27 Projecting small area statistics into the future (3) where W = ward proportion w = smoothed ward proportion t = census year

28 SimBritain: spatial distribution of “poor” households, 1991

29 SimBritain: spatial distribution of “poor” households, 2001

30 Spatial distribution of “poor” households, 2011

31 Spatial distribution of “poor” households, 2021

32 SimBritain: spatial distribution of “retired” households, 1991

33 SimBritain: spatial distribution of “retired” households, 2001

34 SimBritain: spatial distribution of “retired” households, 2011

35 SimBritain: spatial distribution of “retired” households, 2021

36 Census data Year Predicted proportion for 1991 Difference between projection and actual data Class I & II19%21%24%28%34% 0% Class III51%50%49%47%43%44%1% ClassIV & V30%29%27%25%24%22%-2% How do we know it makes sense? Comparing Census data to projected data for 1991 (projection based on data from the Censuses of 1961, 1971 and 1981)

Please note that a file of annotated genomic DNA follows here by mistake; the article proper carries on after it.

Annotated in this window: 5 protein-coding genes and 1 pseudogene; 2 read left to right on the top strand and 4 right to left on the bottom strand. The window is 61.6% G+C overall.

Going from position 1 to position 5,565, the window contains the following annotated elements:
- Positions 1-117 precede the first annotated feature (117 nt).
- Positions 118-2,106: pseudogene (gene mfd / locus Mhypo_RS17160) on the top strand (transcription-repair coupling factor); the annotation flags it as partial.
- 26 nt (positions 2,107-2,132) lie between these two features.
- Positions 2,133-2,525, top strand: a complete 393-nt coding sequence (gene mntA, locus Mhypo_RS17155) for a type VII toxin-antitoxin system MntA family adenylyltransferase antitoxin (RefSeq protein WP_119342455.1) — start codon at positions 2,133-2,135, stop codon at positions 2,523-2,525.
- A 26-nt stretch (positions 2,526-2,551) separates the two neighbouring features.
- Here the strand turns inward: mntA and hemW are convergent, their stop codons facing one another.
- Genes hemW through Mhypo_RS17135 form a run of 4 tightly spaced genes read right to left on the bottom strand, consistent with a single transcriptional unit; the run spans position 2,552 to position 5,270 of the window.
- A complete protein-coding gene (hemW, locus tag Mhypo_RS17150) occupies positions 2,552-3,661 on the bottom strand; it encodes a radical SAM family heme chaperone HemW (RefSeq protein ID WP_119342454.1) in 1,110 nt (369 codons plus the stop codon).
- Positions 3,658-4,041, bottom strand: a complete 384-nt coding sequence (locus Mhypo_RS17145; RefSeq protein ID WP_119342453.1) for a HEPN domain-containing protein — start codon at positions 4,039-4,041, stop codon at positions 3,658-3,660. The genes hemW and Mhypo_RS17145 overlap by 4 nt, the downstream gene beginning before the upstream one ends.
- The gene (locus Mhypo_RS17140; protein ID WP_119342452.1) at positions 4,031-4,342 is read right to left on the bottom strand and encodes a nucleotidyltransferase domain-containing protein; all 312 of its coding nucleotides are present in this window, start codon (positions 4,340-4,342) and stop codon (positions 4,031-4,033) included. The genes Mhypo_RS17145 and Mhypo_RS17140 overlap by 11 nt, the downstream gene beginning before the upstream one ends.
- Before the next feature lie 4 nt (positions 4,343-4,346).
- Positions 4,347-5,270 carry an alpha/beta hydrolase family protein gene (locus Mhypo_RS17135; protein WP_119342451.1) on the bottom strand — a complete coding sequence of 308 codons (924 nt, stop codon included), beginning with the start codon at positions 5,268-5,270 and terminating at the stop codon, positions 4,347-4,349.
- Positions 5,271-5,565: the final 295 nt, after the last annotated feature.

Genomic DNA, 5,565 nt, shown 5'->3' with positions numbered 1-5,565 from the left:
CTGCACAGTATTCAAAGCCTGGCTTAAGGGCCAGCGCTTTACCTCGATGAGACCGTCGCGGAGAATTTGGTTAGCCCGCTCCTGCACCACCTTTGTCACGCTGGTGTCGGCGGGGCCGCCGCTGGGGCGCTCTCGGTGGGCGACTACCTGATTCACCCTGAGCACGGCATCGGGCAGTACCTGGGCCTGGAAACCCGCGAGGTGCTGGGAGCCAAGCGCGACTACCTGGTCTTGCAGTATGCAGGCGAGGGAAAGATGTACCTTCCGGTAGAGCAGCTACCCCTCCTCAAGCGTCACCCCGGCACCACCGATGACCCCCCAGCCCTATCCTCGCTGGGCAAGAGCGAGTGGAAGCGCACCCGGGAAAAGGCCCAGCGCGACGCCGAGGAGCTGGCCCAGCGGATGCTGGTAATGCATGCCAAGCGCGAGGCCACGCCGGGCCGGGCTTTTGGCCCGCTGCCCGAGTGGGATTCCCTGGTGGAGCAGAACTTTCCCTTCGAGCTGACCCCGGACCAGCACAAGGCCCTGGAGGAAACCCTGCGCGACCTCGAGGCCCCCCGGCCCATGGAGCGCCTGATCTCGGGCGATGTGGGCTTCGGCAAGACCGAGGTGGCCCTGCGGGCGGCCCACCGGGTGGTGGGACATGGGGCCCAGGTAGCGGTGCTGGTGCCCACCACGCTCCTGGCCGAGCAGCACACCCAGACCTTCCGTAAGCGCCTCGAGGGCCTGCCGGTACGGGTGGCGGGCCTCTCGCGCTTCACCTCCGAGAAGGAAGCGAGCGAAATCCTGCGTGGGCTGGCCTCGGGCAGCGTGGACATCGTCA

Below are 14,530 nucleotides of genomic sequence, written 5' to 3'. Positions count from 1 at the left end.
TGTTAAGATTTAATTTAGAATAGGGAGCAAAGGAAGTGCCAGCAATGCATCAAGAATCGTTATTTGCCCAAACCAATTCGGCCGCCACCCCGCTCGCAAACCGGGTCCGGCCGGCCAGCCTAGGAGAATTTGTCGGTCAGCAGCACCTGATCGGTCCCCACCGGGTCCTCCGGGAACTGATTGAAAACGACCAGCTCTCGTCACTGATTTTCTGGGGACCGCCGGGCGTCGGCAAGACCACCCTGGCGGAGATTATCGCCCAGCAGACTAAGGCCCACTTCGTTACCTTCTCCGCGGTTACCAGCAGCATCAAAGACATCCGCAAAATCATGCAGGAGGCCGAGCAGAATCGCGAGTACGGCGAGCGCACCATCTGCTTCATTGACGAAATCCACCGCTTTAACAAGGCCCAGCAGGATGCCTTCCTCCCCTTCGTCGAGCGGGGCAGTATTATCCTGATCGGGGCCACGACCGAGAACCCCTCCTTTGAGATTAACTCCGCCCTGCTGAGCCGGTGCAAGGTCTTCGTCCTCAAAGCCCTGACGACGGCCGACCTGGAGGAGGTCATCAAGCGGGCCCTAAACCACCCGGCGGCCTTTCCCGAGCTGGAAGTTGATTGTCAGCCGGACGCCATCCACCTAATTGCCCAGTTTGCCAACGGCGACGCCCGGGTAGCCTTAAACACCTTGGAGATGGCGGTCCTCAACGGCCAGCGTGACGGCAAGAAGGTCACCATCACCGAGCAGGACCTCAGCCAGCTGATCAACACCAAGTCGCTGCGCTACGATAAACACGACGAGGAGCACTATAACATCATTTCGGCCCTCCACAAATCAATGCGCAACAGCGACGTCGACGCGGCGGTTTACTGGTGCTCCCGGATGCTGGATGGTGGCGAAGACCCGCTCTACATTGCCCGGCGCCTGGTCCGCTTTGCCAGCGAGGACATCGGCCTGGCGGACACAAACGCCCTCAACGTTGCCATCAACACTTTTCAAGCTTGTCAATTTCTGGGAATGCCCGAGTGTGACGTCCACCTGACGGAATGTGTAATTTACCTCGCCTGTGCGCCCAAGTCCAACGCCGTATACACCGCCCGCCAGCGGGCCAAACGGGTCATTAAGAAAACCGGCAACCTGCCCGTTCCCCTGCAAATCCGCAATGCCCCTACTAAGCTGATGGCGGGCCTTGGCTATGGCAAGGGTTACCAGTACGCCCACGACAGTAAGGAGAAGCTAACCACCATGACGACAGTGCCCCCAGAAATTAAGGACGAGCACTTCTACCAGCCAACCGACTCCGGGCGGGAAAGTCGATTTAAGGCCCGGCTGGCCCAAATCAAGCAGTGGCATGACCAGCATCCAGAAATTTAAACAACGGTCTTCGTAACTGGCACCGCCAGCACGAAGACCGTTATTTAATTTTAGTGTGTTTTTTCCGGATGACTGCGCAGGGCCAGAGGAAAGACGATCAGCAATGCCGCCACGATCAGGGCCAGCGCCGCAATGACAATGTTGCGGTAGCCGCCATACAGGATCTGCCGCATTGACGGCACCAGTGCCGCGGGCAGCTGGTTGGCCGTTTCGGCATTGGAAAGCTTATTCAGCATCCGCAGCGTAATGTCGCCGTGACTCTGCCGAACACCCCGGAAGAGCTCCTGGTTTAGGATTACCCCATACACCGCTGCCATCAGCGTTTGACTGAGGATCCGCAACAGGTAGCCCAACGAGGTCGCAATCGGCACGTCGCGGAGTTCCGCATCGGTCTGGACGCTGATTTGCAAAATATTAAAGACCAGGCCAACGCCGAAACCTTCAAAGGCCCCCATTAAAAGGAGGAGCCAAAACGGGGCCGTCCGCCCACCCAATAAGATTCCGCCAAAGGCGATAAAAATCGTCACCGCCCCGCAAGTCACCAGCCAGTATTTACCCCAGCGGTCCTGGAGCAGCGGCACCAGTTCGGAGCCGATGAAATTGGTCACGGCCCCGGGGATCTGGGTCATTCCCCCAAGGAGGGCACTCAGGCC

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38 “Projecting” small area microdata into the future 1.Establish a set of constraints 2.Choose a spatially defined source population 3.Repeatedly sample from source 4.Adjust weightings to match first constraint 5.Adjust weightings to match second constraint 6.… 7.Adjust weightings to match final constraint 8.Go back to step 4 and repeat loop until results converge 9.Save weightings which define membership of SimBritain

39 CONSTRAINT TABLES

40 How do we know it makes sense?